(Looking Back and Looking Forward takes a look at the articles and posts I found interesting from the previous week, along with reflections about how the trends they point to might shape my thinking about education, technology, and culture.)

Lots of interesting news and trend evolution over the past week, but I think the most interesting moves occurred in the higher education space.

For context, and for those who are new to the higher education universe, here are some general trends/forces that have been developing over the past decade.

  • College enrollments overall have been on the decline since 2012
  • Tuition prices and the overall costs associated with attending college have continued to rise
  • Attitudes about the value of a college degree have shifted
  • Attitudes about the purpose of a college degree have shifted away from intellectual formation to job attainment and professional success.
  • There is increasing competition among colleges and universities for student enrollment and dollars
  • Colleges and universities face increasing competition from alternative credentials and education pathways
  • Regional public and smaller private universities, to date, seem to face the greatest financial risks related to these trends

Using those broad trends as a filter gives us gerat insight into a K-12 survey released last week in which respondents, when asked about school priorities and purpose, ranked preparation for college or university nearly at the bottom of their priorities for schools: 47th out of 57 overall.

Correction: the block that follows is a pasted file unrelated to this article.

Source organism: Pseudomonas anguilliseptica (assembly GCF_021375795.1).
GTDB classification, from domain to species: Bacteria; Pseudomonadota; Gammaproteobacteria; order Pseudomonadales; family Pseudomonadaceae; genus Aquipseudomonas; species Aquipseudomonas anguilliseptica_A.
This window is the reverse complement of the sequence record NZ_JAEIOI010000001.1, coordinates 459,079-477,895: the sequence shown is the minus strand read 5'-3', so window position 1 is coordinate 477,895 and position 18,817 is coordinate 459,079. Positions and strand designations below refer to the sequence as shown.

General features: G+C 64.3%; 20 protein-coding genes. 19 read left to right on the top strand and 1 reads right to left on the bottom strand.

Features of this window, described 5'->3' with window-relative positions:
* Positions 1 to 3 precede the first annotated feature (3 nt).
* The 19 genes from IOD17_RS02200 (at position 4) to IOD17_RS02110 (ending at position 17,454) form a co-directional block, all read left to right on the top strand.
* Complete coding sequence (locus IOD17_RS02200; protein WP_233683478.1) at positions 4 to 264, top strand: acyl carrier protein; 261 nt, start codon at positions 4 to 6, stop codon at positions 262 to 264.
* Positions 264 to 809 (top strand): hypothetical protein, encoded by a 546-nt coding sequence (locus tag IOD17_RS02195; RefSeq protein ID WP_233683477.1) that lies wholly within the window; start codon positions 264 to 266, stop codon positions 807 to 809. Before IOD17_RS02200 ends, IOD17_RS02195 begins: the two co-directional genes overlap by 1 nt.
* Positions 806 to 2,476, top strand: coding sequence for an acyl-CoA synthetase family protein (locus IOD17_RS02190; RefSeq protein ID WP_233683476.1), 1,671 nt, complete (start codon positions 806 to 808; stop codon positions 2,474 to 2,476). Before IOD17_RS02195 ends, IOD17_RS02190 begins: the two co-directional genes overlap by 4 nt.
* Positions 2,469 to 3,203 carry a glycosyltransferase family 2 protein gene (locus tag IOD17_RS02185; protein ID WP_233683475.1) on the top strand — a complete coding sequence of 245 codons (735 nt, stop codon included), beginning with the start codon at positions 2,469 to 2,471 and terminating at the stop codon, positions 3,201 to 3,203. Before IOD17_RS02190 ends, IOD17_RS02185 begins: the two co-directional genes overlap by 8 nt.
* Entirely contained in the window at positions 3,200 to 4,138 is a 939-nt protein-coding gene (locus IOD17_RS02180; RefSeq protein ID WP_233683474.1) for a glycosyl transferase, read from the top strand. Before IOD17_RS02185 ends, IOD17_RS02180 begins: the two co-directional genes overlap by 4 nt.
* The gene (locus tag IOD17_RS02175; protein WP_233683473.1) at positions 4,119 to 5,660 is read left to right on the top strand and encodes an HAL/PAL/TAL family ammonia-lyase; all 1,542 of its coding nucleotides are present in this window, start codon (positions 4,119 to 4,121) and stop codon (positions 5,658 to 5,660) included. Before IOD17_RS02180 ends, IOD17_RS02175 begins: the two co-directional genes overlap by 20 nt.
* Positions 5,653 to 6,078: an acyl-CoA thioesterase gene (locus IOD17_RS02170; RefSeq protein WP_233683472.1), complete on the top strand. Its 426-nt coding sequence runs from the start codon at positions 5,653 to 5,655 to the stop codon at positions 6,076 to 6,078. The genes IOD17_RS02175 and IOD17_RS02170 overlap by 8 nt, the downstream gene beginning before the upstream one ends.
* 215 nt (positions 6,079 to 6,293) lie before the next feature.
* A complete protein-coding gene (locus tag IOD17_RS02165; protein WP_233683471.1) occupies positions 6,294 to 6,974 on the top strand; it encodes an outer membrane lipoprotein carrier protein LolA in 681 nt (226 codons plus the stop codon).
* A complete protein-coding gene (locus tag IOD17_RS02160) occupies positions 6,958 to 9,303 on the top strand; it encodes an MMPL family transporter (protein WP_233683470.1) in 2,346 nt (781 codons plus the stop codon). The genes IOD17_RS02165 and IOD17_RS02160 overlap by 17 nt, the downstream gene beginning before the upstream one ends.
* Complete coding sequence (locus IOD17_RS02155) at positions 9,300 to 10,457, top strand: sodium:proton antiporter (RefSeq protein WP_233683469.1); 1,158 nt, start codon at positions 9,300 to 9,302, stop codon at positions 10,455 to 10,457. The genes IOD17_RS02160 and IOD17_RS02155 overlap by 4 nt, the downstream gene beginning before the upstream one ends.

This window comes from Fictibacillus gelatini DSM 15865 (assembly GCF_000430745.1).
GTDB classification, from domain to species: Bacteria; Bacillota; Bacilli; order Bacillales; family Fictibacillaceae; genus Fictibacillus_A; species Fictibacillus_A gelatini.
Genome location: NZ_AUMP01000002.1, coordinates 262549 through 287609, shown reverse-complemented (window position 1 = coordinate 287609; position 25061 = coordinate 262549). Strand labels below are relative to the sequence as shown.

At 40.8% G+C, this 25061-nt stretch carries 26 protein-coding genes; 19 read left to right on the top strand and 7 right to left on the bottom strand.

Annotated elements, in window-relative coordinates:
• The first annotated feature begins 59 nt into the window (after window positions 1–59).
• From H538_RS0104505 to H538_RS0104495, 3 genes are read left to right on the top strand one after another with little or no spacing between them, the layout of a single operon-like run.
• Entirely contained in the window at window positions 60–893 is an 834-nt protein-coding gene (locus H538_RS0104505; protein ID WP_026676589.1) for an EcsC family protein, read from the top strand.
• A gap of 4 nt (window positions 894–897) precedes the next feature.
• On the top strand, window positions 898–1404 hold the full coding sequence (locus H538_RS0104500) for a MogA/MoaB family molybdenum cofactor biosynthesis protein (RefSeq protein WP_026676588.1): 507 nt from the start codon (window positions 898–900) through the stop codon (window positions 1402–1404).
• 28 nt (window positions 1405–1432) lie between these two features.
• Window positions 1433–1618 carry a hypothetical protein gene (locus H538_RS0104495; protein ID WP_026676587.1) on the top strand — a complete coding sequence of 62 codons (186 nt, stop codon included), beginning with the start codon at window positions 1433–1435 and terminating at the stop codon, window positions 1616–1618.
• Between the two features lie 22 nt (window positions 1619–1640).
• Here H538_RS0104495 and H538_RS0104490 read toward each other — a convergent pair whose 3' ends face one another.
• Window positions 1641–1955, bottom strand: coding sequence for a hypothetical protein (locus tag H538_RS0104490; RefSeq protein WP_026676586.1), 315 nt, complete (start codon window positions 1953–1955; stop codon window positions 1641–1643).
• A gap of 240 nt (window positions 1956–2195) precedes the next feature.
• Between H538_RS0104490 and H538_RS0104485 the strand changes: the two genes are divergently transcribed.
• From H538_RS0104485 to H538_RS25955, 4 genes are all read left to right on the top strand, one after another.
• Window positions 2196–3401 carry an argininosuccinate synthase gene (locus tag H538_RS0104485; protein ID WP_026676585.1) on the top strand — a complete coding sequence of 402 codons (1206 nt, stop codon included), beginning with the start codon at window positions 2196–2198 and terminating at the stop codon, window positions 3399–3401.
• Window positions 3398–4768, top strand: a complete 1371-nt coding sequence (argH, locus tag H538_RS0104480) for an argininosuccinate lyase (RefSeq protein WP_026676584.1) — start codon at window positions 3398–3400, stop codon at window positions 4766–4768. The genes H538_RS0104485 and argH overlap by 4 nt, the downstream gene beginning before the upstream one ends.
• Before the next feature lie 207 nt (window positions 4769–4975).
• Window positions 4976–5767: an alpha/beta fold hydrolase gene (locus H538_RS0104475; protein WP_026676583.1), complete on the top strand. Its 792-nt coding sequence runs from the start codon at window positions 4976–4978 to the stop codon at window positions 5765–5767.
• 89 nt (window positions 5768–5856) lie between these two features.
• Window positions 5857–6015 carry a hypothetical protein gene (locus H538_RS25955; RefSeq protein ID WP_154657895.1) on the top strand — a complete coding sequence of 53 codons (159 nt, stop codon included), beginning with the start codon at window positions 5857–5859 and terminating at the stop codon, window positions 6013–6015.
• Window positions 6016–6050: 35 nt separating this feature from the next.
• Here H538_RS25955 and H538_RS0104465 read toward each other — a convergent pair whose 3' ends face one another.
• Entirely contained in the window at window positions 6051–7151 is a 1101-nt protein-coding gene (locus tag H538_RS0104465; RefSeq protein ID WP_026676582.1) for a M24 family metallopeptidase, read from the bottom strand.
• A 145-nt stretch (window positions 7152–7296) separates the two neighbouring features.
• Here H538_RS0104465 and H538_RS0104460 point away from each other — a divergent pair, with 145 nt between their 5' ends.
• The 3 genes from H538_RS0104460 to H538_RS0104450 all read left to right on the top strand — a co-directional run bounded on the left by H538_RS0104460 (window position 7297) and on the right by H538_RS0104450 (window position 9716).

Instead, the findings show, Americans now want something very different from K-12 education: a concentrated focus on “practical, tangible skills” such as managing one’s personal finances, preparing meals and making appointments. Such outcomes now rank as Americans’ No. 1 educational priority.

A big contributor to this attitude (preparation for college ranked 10th in 2019)? The rising costs of college.

On a similar note, Jeff Selingo asks whether or not we’re seeing the end of higher education’s monopoly on the pathways to professional opportunity. Selingo points to a recent analysis of K-12 enrollment data by Stanford University and the Associated Press that “found that there were no records last school year for more than 240,000 school-age children living in 21 states and the District of Columbia, which provided recent enrollment details. These students didn’t move out of state, and they didn’t sign up for private school or home-school, according to publicly available data.“

Selingo writes: